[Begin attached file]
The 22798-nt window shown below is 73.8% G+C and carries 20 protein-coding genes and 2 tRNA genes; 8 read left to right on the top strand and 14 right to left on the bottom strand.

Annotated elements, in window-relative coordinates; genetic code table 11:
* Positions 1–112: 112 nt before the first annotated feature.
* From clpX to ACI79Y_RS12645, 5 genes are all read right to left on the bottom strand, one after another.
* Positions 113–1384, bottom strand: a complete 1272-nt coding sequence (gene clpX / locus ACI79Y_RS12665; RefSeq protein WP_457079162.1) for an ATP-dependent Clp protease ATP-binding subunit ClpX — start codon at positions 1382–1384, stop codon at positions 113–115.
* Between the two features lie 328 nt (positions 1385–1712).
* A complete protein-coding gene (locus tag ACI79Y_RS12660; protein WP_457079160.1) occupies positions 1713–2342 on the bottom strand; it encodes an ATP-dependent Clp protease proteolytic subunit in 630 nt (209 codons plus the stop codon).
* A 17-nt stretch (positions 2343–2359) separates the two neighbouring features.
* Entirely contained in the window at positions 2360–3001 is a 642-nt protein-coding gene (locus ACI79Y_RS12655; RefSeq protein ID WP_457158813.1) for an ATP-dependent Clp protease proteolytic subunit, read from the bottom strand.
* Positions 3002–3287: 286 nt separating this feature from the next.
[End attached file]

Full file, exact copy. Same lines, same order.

The 22798-nt window shown below is 73.8% G+C and carries 20 protein-coding genes and 2 tRNA genes; 8 read left to right on the top strand and 14 right to left on the bottom strand.

Annotated elements, in window-relative coordinates; genetic code table 11:
* Positions 1–112: 112 nt before the first annotated feature.
* From clpX to ACI79Y_RS12645, 5 genes are all read right to left on the bottom strand, one after another.
* Positions 113–1384, bottom strand: a complete 1272-nt coding sequence (gene clpX / locus ACI79Y_RS12665; RefSeq protein WP_457079162.1) for an ATP-dependent Clp protease ATP-binding subunit ClpX — start codon at positions 1382–1384, stop codon at positions 113–115.
* Between the two features lie 328 nt (positions 1385–1712).
* A complete protein-coding gene (locus tag ACI79Y_RS12660; protein WP_457079160.1) occupies positions 1713–2342 on the bottom strand; it encodes an ATP-dependent Clp protease proteolytic subunit in 630 nt (209 codons plus the stop codon).
* A 17-nt stretch (positions 2343–2359) separates the two neighbouring features.
* Entirely contained in the window at positions 2360–3001 is a 642-nt protein-coding gene (locus ACI79Y_RS12655; RefSeq protein ID WP_457158813.1) for an ATP-dependent Clp protease proteolytic subunit, read from the bottom strand.
* Positions 3002–3287: 286 nt separating this feature from the next.